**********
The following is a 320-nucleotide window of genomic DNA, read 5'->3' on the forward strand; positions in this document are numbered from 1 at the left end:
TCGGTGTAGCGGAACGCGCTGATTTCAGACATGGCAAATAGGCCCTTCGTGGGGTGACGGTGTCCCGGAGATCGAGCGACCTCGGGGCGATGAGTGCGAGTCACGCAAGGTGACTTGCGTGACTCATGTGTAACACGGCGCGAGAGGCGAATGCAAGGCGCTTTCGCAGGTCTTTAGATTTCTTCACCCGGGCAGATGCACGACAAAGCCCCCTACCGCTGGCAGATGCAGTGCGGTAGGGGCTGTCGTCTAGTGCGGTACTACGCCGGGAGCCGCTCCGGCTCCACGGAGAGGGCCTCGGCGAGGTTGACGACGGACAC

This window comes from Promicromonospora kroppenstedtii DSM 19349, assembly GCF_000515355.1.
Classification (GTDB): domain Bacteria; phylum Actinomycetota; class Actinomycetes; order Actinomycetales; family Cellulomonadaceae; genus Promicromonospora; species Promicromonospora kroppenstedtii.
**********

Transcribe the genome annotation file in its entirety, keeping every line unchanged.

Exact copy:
The following is a 320-nucleotide window of genomic DNA, read 5'->3' on the forward strand; positions in this document are numbered from 1 at the left end:
TCGGTGTAGCGGAACGCGCTGATTTCAGACATGGCAAATAGGCCCTTCGTGGGGTGACGGTGTCCCGGAGATCGAGCGACCTCGGGGCGATGAGTGCGAGTCACGCAAGGTGACTTGCGTGACTCATGTGTAACACGGCGCGAGAGGCGAATGCAAGGCGCTTTCGCAGGTCTTTAGATTTCTTCACCCGGGCAGATGCACGACAAAGCCCCCTACCGCTGGCAGATGCAGTGCGGTAGGGGCTGTCGTCTAGTGCGGTACTACGCCGGGAGCCGCTCCGGCTCCACGGAGAGGGCCTCGGCGAGGTTGACGACGGACAC

This window comes from Promicromonospora kroppenstedtii DSM 19349, assembly GCF_000515355.1.
Classification (GTDB): domain Bacteria; phylum Actinomycetota; class Actinomycetes; order Actinomycetales; family Cellulomonadaceae; genus Promicromonospora; species Promicromonospora kroppenstedtii.